Creative Work: Short Story “Insomnimaniacal” by Ashley Nicholson

Creative WorksWords, Pauses, Noises is entranced, yet again, by the impalpable workings of Ashley Nicholson. Her writing carries an elusive vibe of knowing but not letting you know and ‘Insomnimaniacal’ epitomises the evasive aura of her style. As Neil Gaiman put it:  “You get ideas from daydreaming. You get ideas from being bored. You get ideas all the time. The only difference between writers and other people is we notice when we’re doing it.” Ashley’s ‘Insomnimaniacal’ found its first home with Synaesthesia Magazine’s September issue, ‘Cities’and we are fortunate to showcase it on Words, Pauses, Noises


By Ashley Nicholson 

I love the point in the night where the world goes grey and tastes of tin. Everything goes sideways a few degrees and makes sense. Less, some times; more in others. I can see, can trace the lines forward, backward. I reach through the past, pulling handfuls of painful memories to be parsed before morning. Sometimes, these feature in dreams. Wild, unpleasant things that trap me within the confines of my own head, knowing. Always, I know it for the untruth it is, the blatant falsehood of dreams.

Why, then, does it feel on these nights like the waking times and the dreams are reversed? I feel my feet leave the top floor of an old school building at the same time as the pounding of my heart jolts me into the world of sodium light lamps and the rumble-static of traffic. I feel myself drowsing, drowning in these London nighttime noises, its shouts and sirens. London is never quiet, never. The blinds are useless, my eyes open at each headlamp’s streak. The harsh white of morning comes too early in summer. In the winter, it never comes at all.

In these tin-flavoured moments I lie with my eyes closed, always pressed together because opening them will break the endless spell of half-waking. If I don’t open my eyes, sleep will come creeping across my pillows like some wild, wary creature. Instead I evaluate my life and criticise myself in ways that, in the daylight, seem insubstantial and somehow still too harsh. I construct elaborate scenarios that chip away at insecure walls. Waiting inside the ambiguous world of twilight hours, suspended between morning and evening. That place of too late and too early, unable to decide which side of the spectrum I’m on. Compelled into movement until I’ve hopelessly twisted the bedclothes. Always writhing to get away from the unpleasant thoughts, the truths and untruths, dreams both nascent and broken, burnt beyond repair or recognition.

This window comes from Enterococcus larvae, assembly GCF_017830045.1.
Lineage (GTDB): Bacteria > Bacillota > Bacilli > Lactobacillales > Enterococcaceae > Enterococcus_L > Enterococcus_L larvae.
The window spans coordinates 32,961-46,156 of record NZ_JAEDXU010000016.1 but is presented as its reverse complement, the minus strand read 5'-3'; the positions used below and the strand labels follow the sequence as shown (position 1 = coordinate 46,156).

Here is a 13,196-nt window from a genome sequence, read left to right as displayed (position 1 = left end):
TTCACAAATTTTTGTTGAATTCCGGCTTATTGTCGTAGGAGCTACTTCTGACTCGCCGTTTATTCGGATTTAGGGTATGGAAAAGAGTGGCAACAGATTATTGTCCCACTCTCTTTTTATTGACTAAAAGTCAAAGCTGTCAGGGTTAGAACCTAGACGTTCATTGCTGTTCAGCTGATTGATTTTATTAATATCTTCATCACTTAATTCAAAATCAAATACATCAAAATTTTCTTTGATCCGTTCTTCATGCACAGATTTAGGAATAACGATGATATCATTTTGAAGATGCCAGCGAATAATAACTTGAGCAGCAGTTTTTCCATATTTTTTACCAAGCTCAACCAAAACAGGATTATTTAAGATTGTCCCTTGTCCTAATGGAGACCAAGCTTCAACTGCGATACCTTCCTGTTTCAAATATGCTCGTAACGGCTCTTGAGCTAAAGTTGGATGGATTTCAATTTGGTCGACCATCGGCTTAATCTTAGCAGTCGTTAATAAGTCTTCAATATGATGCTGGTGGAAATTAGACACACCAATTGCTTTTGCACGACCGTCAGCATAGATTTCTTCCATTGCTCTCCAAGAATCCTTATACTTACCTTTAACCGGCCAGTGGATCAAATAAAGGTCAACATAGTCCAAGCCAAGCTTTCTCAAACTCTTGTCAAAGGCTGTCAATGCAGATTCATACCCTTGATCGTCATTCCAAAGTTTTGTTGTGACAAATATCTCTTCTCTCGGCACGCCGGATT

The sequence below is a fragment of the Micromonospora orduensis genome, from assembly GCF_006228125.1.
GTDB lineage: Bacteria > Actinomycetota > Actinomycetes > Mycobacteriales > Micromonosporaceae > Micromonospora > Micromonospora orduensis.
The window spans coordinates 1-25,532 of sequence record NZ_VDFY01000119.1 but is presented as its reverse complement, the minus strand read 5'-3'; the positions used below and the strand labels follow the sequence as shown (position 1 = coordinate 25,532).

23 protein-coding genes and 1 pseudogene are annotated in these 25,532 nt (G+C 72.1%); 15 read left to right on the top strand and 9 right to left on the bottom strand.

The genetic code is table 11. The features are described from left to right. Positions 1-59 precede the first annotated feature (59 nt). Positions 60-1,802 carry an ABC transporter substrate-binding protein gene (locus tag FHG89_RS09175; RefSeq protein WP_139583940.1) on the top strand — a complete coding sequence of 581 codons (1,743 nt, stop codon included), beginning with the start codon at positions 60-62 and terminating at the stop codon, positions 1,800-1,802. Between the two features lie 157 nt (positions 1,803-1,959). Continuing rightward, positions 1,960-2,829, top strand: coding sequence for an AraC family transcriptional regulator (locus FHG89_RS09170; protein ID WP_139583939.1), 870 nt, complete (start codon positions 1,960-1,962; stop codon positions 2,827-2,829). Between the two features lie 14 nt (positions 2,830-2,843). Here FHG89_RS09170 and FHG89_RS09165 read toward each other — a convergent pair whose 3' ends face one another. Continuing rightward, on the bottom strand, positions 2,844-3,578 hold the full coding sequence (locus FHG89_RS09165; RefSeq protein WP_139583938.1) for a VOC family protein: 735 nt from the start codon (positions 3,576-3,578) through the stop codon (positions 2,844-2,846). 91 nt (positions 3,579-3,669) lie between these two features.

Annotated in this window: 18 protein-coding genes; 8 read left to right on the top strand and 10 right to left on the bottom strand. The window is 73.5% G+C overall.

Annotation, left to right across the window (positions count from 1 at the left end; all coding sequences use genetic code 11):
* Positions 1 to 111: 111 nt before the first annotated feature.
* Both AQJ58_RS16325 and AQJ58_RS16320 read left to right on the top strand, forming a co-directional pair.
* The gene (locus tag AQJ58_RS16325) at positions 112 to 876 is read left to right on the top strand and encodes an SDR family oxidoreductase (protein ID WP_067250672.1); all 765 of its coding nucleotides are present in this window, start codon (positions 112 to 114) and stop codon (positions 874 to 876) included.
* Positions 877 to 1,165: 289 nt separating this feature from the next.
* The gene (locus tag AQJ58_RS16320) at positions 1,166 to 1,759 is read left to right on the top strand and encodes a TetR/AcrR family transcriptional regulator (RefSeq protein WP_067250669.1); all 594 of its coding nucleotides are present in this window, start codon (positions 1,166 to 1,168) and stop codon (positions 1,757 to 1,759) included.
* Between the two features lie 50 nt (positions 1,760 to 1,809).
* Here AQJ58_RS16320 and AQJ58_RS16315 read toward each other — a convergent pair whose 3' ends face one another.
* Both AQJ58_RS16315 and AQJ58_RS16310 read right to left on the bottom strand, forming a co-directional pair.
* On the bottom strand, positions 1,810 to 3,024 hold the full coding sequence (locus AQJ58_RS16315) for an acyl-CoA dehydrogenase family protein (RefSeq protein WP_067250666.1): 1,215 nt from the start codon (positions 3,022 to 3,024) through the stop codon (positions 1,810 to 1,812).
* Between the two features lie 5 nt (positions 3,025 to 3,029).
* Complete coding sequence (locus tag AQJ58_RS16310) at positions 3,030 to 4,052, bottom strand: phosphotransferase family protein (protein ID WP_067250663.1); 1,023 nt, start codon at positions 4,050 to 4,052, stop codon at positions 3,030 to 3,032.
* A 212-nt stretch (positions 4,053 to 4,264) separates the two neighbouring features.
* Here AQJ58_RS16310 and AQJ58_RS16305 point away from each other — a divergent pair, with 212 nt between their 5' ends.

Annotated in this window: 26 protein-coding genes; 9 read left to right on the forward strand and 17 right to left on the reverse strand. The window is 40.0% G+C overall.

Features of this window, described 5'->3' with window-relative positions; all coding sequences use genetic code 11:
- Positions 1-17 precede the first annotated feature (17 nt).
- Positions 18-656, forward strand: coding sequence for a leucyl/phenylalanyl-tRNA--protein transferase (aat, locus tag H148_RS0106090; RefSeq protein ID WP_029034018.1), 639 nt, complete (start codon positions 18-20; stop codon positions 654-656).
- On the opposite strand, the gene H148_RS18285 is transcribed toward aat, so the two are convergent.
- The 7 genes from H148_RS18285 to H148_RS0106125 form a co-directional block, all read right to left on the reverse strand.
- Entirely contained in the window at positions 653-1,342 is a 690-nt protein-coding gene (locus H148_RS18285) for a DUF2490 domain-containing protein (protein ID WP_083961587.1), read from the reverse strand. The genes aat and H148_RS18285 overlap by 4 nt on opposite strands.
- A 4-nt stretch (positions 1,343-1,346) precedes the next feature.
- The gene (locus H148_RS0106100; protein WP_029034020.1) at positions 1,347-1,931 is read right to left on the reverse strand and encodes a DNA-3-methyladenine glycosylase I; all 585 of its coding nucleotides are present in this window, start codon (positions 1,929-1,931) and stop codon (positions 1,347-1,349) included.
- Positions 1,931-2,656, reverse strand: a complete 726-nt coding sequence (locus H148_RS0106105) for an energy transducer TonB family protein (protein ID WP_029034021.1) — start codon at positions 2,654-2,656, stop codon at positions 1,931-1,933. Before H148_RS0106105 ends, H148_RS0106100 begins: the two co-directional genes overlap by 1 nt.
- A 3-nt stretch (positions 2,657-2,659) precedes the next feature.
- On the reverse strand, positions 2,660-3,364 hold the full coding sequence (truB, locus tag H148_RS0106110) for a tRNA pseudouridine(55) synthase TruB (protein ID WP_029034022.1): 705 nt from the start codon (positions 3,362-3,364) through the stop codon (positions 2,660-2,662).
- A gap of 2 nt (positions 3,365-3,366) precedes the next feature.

All I want is to sleep; perchance not to dream. Aye, there’s the rub.

Writers are always inspired by their surroundings. Here, Ashley has taken two tangible ideas: insomnia and how it interacts with her physical backdrop as a Londoner. Next time you read look out for special, geographical influences in the story or poem and get a feel for how the writer was influenced by place and time.

We hope you enjoyed ‘Insomnimaniacal’ and that it inspires you to write your own piece about the simple (or not so simple) things in life.

Breaking The Blockage: A Talk About Creative Clogs

InterviewsLast week we opened the topic of Writer’s Block– or, as Amber termed it, the ‘Creative Clog’. Today we continue our discussion about the Big, Bad Block and what it means to the Words, Pauses, Noises team. Amber Koski asked the rest of the WPN team to answer a few questions about how we get over our own blocks, with some advice (from us as well as some which has allowed us to break our own blockages) thrown in. Over-caffeinated and stressed out from our deadline looming ever closer, I think that I’ll let the interview do the talking for me today. Enjoy!

Ashley Nicholson, Boyana Petrovich and Jasmine answer questions from Amber Koski.

Some people believe that talking about an unfinished work can block you up. What do you tell people who ask about your work-in-progress? 

ashleyAshley: For me, talking about my current work doesn’t always lead to inspiration. When people question things I felt so very sure about ten minutes ago, I feel like my entire creative thread unravels faster than I can pull it back together. Instead, I bring up the weather or make an excuse to leave.